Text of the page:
Bourdain enjoys sucking fatty bone marrow and ruby-colored, premium cuts of ham—meal items that cost a pretty penny in U.S. restaurants. It is highly doubtful, however, that he would ever be found in the likes of a Golden Corral or Outback Steakhouse, chain restaurants that serve the kind of folks who watch Deen’s show and buy “Cooking with Paula” magazine.

But to Bourdain’s credit, he will eat as the average Osakan eats: Fried octopus balls, meat on a stick, oniony omelets—the Japanese counterpart to Potbelly and Five Guys. And he enjoys it, revels in the locality and unassuming nature of it all. Bourdain devoted an episode of “No Reservations” to street food globally, to pho, buns and spreads of Vienna sausage and cheese; he called a bowl of made-in-the-backyard crawfish bisque, hand-stuffed with salt, cayenne, garlic and onion, to be among the best food he’s recently eaten.

Then, why is he so critical of the Deen equivalent?

Bourdain continued, “If I were on at seven at night and loved by millions of people at every age, I would think twice before telling an already obese nation that it's OK to eat food that is killing us. Plus, her food sucks.”

Swathing his point with the America is Fat, and Getting Fatter argument is filament-thin; I don’t think Bourdain was too concerned about our obesity problem while plowing through a rich 52-course meal at Spain’s elBulli. And unlike Deen, he isn’t donating time or treasure to his chosen cause. When it comes to her charity work on behalf of Bethesda Home for Boys and America’s Second Harvest, Deen walks the walk.

Bourdain is instead condemning a significant group of people—some of whom watch him weekly on the Travel Channel—who don’t eat what he eats. Because at the end of the day, those of us who cook with Deen-brand pots and pans, shop at Meijer and pour Franzia out of the fridge by the spout aren’t quite as exotic as Osakan sushi chefs or even Treme neighborhood fried chicken joints.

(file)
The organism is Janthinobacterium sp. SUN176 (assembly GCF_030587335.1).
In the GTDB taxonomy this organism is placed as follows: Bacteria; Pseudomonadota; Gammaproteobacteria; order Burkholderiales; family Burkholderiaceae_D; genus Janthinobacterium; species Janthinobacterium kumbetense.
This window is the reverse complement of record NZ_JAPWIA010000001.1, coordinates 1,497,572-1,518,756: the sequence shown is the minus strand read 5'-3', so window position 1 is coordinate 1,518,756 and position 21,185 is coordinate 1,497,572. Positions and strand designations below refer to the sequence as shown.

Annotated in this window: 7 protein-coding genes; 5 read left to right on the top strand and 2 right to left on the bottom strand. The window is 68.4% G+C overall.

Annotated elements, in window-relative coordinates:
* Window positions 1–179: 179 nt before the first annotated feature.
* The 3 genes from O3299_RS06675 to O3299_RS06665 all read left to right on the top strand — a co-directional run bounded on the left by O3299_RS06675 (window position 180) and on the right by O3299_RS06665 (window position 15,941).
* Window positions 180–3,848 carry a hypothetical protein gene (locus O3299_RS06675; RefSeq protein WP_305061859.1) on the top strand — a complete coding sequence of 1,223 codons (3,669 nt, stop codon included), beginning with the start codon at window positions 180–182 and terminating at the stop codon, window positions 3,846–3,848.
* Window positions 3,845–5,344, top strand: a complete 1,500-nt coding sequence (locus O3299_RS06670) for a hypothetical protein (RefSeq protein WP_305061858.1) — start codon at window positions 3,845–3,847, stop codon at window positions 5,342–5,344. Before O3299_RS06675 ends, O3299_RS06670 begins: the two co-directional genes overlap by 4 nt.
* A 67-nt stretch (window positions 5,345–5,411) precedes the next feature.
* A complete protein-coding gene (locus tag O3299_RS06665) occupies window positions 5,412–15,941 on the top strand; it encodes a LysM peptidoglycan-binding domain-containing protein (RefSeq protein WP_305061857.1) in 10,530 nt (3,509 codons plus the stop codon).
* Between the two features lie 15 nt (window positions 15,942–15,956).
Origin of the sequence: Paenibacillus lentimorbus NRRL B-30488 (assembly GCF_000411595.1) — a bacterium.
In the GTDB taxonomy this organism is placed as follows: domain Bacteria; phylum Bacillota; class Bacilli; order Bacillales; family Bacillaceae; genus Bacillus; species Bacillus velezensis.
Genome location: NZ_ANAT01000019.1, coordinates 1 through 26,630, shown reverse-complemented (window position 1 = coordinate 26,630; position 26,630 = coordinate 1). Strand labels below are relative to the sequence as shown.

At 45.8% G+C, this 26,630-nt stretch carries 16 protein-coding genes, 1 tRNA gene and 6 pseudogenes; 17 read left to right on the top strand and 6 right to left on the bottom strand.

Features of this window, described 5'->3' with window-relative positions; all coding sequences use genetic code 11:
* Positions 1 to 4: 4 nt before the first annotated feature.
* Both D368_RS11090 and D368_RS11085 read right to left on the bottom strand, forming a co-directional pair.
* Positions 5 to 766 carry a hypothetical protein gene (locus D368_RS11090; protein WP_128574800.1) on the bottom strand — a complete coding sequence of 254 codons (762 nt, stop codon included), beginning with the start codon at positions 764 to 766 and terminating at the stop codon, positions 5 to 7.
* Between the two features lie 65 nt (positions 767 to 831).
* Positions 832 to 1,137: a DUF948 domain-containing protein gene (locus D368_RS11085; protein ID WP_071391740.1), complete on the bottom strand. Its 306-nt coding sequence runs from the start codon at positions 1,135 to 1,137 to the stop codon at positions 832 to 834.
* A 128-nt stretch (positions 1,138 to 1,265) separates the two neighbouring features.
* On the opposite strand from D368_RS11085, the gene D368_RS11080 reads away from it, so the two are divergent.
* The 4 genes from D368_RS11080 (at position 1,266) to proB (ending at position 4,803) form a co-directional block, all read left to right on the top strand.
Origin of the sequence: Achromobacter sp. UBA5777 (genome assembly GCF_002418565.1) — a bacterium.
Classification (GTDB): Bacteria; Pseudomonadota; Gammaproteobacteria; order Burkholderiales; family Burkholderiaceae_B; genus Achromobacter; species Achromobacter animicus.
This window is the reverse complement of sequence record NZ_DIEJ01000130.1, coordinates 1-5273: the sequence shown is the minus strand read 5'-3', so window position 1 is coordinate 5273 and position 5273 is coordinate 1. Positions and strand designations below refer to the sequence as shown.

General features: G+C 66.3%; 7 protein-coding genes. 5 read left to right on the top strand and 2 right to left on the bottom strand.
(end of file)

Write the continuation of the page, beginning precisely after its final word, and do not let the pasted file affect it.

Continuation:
Deen’s recipe for cinnamon rolls (which definitely qualify as “dirt-cheap” street food) wouldn’t likely make Bourdain’s avant garde cut; because the man of the people abroad—a reporter who humbly dines on couscous in a chemically-mowed Kurdistan desert—lives by double standards.

To Bourdain, Middle-American taste is largely a letdown. His is an attitude that says something about the contemporary culinary climate—in his world, “rubes” like us who order steak well can’t quite appreciate the complexities of duck confit or pit-fired Cajun roast pig. Meanwhile, fly-over America’s Georgia Peach forges on, butter and noodles ready for the casserole pan.

Jessica Levine profiles the culture, history and personalities of Washtenaw County restaurants for Contact her at



Fri, Sep 2, 2011 : 3:19 p.m.

i love tony and hope he comes back to a2 soon!!


Fri, Sep 2, 2011 : 1:23 p.m.

Bourdain is awesome! And if you read his book Kitchen Confidential, you'll understand why.


Fri, Sep 2, 2011 : 10:11 a.m.

Oh, c'mon! Have yourselves a nice deep fried Krispy-Kreme bacon cheeseburger (recipe on Paula's website) and relax. Bourdain isn't paid to be fair, or pc. Relax. How's that burger treatin' ya? Bless your li'l heart!


Fri, Sep 2, 2011 : 2:22 a.m.